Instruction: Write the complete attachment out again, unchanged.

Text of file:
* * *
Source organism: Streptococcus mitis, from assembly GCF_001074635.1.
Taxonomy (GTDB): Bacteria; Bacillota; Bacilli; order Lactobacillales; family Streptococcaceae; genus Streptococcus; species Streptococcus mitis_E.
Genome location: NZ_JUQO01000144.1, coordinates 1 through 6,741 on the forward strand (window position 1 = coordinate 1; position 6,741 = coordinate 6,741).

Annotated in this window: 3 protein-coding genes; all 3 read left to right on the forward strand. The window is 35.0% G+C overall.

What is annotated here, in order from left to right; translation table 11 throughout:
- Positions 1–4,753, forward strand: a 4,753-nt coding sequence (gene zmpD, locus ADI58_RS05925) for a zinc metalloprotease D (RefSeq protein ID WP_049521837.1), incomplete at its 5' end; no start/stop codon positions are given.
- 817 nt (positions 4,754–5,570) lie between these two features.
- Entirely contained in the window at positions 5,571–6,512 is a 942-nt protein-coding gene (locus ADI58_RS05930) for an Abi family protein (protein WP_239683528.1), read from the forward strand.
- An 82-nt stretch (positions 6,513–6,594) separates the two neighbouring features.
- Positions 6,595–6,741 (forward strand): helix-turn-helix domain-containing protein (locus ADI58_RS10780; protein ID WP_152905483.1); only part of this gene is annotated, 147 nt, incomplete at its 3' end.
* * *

Source organism: Streptococcus mitis, from assembly GCF_001074635.1.
Taxonomy (GTDB): Bacteria; Bacillota; Bacilli; order Lactobacillales; family Streptococcaceae; genus Streptococcus; species Streptococcus mitis_E.
Genome location: NZ_JUQO01000144.1, coordinates 1 through 6,741 on the forward strand (window position 1 = coordinate 1; position 6,741 = coordinate 6,741).

Annotated in this window: 3 protein-coding genes; all 3 read left to right on the forward strand. The window is 35.0% G+C overall.

What is annotated here, in order from left to right; translation table 11 throughout:
- Positions 1–4,753, forward strand: a 4,753-nt coding sequence (gene zmpD, locus ADI58_RS05925) for a zinc metalloprotease D (RefSeq protein ID WP_049521837.1), incomplete at its 5' end; no start/stop codon positions are given.
- 817 nt (positions 4,754–5,570) lie between these two features.
- Entirely contained in the window at positions 5,571–6,512 is a 942-nt protein-coding gene (locus ADI58_RS05930) for an Abi family protein (protein WP_239683528.1), read from the forward strand.
- An 82-nt stretch (positions 6,513–6,594) separates the two neighbouring features.
- Positions 6,595–6,741 (forward strand): helix-turn-helix domain-containing protein (locus ADI58_RS10780; protein ID WP_152905483.1); only part of this gene is annotated, 147 nt, incomplete at its 3' end.